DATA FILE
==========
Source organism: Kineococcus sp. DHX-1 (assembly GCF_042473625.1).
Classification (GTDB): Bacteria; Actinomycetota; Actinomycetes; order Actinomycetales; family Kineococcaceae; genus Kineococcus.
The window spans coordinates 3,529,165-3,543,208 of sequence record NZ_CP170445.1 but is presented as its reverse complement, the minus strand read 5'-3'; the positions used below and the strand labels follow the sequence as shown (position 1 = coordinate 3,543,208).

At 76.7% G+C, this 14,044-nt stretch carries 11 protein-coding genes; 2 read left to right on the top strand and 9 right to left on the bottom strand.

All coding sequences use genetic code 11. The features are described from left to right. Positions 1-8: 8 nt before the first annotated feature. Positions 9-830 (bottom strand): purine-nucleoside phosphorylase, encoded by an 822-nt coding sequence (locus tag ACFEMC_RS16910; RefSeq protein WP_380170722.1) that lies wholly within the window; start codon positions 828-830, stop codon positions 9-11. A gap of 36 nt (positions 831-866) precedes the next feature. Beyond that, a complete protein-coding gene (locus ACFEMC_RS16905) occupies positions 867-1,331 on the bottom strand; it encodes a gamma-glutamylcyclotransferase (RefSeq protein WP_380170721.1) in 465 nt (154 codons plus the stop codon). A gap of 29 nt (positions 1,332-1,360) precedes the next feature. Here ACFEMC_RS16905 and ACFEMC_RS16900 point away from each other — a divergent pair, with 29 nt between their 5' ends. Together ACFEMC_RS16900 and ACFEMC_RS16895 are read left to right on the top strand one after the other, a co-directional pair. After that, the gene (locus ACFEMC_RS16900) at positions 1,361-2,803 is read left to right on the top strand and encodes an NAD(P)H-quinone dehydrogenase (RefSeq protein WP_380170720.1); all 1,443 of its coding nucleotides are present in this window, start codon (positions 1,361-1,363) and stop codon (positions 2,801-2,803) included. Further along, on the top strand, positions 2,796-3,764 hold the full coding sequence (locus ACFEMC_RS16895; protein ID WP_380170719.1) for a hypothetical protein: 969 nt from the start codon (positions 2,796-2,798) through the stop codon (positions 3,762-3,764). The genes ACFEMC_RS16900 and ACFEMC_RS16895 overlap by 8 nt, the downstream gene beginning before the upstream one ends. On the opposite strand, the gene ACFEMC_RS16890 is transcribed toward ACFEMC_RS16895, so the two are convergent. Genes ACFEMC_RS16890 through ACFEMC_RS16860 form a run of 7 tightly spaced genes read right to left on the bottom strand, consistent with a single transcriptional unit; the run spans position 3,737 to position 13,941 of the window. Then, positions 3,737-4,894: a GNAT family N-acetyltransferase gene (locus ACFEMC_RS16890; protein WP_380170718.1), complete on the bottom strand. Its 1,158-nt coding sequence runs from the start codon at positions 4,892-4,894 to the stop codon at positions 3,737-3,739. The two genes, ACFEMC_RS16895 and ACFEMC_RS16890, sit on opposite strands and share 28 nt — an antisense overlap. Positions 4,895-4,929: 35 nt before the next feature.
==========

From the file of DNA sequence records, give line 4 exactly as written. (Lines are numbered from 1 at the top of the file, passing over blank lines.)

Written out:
At 76.7% G+C, this 14,044-nt stretch carries 11 protein-coding genes; 2 read left to right on the top strand and 9 right to left on the bottom strand.